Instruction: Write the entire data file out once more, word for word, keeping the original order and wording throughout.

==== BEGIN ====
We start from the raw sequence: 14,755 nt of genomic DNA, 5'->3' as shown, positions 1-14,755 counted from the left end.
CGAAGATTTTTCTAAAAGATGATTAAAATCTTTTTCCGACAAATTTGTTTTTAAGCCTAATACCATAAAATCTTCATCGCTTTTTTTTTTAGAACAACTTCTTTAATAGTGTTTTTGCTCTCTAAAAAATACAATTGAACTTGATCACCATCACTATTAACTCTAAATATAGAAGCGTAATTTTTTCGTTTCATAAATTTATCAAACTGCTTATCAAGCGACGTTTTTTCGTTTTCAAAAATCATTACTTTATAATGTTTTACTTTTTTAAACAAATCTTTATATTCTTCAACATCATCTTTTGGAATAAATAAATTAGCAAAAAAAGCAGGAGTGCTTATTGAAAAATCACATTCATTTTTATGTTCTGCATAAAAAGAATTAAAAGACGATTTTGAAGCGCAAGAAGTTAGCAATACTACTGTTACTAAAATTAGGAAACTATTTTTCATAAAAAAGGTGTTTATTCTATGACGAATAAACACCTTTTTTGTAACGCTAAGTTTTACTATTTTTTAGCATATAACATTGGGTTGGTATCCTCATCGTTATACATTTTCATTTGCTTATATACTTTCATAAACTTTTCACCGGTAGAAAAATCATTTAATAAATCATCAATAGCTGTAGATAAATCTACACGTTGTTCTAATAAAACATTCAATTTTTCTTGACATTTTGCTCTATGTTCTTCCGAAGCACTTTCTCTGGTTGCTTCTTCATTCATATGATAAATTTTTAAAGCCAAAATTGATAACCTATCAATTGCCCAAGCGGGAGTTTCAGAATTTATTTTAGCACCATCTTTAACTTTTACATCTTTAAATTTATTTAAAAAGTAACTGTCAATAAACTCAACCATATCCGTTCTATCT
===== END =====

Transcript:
We start from the raw sequence: 14,755 nt of genomic DNA, 5'->3' as shown, positions 1-14,755 counted from the left end.
CGAAGATTTTTCTAAAAGATGATTAAAATCTTTTTCCGACAAATTTGTTTTTAAGCCTAATACCATAAAATCTTCATCGCTTTTTTTTTTAGAACAACTTCTTTAATAGTGTTTTTGCTCTCTAAAAAATACAATTGAACTTGATCACCATCACTATTAACTCTAAATATAGAAGCGTAATTTTTTCGTTTCATAAATTTATCAAACTGCTTATCAAGCGACGTTTTTTCGTTTTCAAAAATCATTACTTTATAATGTTTTACTTTTTTAAACAAATCTTTATATTCTTCAACATCATCTTTTGGAATAAATAAATTAGCAAAAAAAGCAGGAGTGCTTATTGAAAAATCACATTCATTTTTATGTTCTGCATAAAAAGAATTAAAAGACGATTTTGAAGCGCAAGAAGTTAGCAATACTACTGTTACTAAAATTAGGAAACTATTTTTCATAAAAAAGGTGTTTATTCTATGACGAATAAACACCTTTTTTGTAACGCTAAGTTTTACTATTTTTTAGCATATAACATTGGGTTGGTATCCTCATCGTTATACATTTTCATTTGCTTATATACTTTCATAAACTTTTCACCGGTAGAAAAATCATTTAATAAATCATCAATAGCTGTAGATAAATCTACACGTTGTTCTAATAAAACATTCAATTTTTCTTGACATTTTGCTCTATGTTCTTCCGAAGCACTTTCTCTGGTTGCTTCTTCATTCATATGATAAATTTTTAAAGCCAAAATTGATAACCTATCAATTGCCCAAGCGGGAGTTTCAGAATTTATTTTAGCACCATCTTTAACTTTTACATCTTTAAATTTATTTAAAAAGTAACTGTCAATAAACTCAACCATATCCGTTCTATCT